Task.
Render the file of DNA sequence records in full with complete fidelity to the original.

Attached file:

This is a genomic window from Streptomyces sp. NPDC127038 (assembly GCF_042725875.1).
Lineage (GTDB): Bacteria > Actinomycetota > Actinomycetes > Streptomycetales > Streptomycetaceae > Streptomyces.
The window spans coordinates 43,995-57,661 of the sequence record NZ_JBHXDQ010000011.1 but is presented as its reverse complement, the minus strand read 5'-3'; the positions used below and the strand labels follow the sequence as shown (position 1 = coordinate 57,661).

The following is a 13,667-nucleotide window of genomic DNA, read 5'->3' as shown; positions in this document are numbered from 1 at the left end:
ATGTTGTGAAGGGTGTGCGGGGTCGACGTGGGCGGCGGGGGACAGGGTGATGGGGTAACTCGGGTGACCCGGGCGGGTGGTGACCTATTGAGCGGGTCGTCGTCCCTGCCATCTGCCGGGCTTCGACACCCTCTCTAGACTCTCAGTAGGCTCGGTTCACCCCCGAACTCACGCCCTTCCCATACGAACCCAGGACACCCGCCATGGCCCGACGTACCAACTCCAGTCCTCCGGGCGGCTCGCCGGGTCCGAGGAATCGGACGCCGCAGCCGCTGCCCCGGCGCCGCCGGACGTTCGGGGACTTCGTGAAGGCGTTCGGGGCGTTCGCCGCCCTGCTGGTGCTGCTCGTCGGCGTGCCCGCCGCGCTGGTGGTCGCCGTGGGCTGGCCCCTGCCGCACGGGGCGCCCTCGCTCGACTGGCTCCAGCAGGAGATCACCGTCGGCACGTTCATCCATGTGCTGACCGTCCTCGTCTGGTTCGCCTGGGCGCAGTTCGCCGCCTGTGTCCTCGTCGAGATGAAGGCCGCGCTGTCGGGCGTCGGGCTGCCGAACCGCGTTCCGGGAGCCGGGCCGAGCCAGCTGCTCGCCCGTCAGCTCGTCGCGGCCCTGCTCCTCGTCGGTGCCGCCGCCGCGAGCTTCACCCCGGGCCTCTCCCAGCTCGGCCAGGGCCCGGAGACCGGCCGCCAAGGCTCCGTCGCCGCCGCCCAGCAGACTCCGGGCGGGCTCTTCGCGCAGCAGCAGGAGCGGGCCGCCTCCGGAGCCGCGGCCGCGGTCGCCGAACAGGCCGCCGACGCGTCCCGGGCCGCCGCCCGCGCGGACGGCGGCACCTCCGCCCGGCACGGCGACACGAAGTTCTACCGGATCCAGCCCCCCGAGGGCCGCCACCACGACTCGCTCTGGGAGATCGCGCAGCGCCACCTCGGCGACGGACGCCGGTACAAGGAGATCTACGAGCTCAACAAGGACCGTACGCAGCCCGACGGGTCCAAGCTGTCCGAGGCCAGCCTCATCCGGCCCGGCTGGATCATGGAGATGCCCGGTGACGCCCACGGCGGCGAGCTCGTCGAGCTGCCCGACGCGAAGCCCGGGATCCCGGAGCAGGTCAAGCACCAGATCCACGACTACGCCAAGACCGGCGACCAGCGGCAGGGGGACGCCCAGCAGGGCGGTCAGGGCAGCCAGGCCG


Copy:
This is a genomic window from Streptomyces sp. NPDC127038 (assembly GCF_042725875.1).
Lineage (GTDB): Bacteria > Actinomycetota > Actinomycetes > Streptomycetales > Streptomycetaceae > Streptomyces.
The window spans coordinates 43,995-57,661 of the sequence record NZ_JBHXDQ010000011.1 but is presented as its reverse complement, the minus strand read 5'-3'; the positions used below and the strand labels follow the sequence as shown (position 1 = coordinate 57,661).

The following is a 13,667-nucleotide window of genomic DNA, read 5'->3' as shown; positions in this document are numbered from 1 at the left end:
ATGTTGTGAAGGGTGTGCGGGGTCGACGTGGGCGGCGGGGGACAGGGTGATGGGGTAACTCGGGTGACCCGGGCGGGTGGTGACCTATTGAGCGGGTCGTCGTCCCTGCCATCTGCCGGGCTTCGACACCCTCTCTAGACTCTCAGTAGGCTCGGTTCACCCCCGAACTCACGCCCTTCCCATACGAACCCAGGACACCCGCCATGGCCCGACGTACCAACTCCAGTCCTCCGGGCGGCTCGCCGGGTCCGAGGAATCGGACGCCGCAGCCGCTGCCCCGGCGCCGCCGGACGTTCGGGGACTTCGTGAAGGCGTTCGGGGCGTTCGCCGCCCTGCTGGTGCTGCTCGTCGGCGTGCCCGCCGCGCTGGTGGTCGCCGTGGGCTGGCCCCTGCCGCACGGGGCGCCCTCGCTCGACTGGCTCCAGCAGGAGATCACCGTCGGCACGTTCATCCATGTGCTGACCGTCCTCGTCTGGTTCGCCTGGGCGCAGTTCGCCGCCTGTGTCCTCGTCGAGATGAAGGCCGCGCTGTCGGGCGTCGGGCTGCCGAACCGCGTTCCGGGAGCCGGGCCGAGCCAGCTGCTCGCCCGTCAGCTCGTCGCGGCCCTGCTCCTCGTCGGTGCCGCCGCCGCGAGCTTCACCCCGGGCCTCTCCCAGCTCGGCCAGGGCCCGGAGACCGGCCGCCAAGGCTCCGTCGCCGCCGCCCAGCAGACTCCGGGCGGGCTCTTCGCGCAGCAGCAGGAGCGGGCCGCCTCCGGAGCCGCGGCCGCGGTCGCCGAACAGGCCGCCGACGCGTCCCGGGCCGCCGCCCGCGCGGACGGCGGCACCTCCGCCCGGCACGGCGACACGAAGTTCTACCGGATCCAGCCCCCCGAGGGCCGCCACCACGACTCGCTCTGGGAGATCGCGCAGCGCCACCTCGGCGACGGACGCCGGTACAAGGAGATCTACGAGCTCAACAAGGACCGTACGCAGCCCGACGGGTCCAAGCTGTCCGAGGCCAGCCTCATCCGGCCCGGCTGGATCATGGAGATGCCCGGTGACGCCCACGGCGGCGAGCTCGTCGAGCTGCCCGACGCGAAGCCCGGGATCCCGGAGCAGGTCAAGCACCAGATCCACGACTACGCCAAGACCGGCGACCAGCGGCAGGGGGACGCCCAGCAGGGCGGTCAGGGCAGCCAGGCCG